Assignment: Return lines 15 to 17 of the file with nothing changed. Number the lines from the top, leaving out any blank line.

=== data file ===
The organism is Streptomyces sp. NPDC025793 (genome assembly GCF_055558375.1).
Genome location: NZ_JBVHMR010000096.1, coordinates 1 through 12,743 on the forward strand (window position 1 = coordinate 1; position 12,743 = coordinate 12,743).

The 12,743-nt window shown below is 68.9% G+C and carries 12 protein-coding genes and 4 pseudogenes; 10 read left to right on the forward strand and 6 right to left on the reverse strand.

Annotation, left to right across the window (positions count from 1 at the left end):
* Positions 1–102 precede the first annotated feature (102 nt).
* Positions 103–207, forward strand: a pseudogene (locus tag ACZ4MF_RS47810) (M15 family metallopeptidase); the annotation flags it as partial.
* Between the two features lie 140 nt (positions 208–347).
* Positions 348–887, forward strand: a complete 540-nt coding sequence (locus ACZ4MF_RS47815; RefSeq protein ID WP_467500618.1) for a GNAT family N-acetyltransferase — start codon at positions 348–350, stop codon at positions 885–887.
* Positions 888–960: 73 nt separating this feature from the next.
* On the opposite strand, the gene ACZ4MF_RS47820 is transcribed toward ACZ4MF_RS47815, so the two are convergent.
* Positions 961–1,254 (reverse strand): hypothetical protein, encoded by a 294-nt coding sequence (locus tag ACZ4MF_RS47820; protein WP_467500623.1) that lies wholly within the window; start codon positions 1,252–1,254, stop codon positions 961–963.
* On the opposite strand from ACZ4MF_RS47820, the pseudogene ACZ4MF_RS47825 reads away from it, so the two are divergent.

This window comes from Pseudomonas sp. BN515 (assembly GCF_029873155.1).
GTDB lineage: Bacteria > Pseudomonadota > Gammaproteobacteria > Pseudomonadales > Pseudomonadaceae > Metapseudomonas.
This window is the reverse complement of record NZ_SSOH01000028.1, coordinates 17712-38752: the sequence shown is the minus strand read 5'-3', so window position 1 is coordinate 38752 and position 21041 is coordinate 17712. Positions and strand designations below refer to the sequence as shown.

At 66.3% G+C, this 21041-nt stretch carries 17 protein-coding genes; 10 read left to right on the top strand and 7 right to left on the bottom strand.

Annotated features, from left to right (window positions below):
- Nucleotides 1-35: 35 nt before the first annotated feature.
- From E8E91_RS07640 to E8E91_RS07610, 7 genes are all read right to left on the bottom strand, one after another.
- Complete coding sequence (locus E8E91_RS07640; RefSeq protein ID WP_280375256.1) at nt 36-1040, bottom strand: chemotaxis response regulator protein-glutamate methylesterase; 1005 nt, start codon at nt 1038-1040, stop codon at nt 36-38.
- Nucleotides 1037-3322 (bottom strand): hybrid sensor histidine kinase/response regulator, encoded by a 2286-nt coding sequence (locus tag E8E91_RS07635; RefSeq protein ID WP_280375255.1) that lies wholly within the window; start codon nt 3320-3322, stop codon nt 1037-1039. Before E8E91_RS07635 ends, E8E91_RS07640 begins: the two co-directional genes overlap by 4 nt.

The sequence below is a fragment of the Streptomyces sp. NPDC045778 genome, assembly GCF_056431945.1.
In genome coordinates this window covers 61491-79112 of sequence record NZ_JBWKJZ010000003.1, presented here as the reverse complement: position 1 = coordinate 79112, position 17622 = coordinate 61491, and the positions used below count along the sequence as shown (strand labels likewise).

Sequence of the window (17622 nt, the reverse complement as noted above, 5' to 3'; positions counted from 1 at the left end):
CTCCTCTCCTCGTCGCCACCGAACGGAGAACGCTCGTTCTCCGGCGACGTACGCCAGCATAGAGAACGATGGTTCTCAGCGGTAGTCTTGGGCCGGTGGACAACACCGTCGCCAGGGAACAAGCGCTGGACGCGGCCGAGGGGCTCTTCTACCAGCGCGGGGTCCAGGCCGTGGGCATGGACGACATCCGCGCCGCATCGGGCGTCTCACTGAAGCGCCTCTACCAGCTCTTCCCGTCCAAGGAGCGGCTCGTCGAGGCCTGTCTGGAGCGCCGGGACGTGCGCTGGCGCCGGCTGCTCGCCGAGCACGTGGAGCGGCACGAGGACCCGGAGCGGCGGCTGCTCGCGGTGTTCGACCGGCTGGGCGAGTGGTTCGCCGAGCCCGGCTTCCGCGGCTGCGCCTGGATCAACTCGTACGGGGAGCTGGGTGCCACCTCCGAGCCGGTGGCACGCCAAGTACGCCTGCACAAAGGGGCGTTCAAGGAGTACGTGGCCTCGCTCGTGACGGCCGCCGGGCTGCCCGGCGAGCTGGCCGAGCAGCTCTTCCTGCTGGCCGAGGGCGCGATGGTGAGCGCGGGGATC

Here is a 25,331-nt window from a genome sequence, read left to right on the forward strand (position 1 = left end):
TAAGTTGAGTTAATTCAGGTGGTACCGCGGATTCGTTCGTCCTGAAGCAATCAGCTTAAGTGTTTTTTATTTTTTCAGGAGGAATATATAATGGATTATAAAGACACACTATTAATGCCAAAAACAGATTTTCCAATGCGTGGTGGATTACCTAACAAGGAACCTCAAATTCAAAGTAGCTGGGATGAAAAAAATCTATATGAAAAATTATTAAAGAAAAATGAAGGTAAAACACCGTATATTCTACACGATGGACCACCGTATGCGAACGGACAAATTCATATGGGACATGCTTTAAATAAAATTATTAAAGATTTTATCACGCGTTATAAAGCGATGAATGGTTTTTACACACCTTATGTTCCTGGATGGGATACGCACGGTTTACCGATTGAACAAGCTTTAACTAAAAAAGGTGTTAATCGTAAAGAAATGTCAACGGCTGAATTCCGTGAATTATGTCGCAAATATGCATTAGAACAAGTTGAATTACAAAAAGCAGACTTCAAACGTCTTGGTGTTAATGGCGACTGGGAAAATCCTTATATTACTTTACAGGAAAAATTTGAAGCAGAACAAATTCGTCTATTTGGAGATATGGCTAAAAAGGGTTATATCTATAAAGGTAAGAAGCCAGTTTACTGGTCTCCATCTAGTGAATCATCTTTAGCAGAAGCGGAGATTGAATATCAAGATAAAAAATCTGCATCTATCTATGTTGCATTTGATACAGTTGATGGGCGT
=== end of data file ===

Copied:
This window is the reverse complement of record NZ_SSOH01000028.1, coordinates 17712-38752: the sequence shown is the minus strand read 5'-3', so window position 1 is coordinate 38752 and position 21041 is coordinate 17712. Positions and strand designations below refer to the sequence as shown.

At 66.3% G+C, this 21041-nt stretch carries 17 protein-coding genes; 10 read left to right on the top strand and 7 right to left on the bottom strand.

Annotated features, from left to right (window positions below):